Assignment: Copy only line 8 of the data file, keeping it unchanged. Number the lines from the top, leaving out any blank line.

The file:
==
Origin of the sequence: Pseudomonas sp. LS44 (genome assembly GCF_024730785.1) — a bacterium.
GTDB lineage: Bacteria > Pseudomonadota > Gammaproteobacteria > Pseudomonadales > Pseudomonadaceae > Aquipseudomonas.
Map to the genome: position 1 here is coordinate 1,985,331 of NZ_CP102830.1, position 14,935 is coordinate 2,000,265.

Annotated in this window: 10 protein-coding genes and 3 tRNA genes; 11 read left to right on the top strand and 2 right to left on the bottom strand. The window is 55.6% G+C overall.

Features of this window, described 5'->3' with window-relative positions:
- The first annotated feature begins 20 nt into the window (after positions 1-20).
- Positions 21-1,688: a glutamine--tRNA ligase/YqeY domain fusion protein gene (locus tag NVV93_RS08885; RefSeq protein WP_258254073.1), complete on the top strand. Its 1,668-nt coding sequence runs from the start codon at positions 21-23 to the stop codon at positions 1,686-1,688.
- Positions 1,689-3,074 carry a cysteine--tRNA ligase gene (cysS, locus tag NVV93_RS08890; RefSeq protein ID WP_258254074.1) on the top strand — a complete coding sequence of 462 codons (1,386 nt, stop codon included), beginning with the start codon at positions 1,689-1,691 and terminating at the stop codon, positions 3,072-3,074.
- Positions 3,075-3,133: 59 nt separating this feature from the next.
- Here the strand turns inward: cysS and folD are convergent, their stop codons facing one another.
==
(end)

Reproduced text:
- Positions 1,689-3,074 carry a cysteine--tRNA ligase gene (cysS, locus tag NVV93_RS08890; RefSeq protein ID WP_258254074.1) on the top strand — a complete coding sequence of 462 codons (1,386 nt, stop codon included), beginning with the start codon at positions 1,689-1,691 and terminating at the stop codon, positions 3,072-3,074.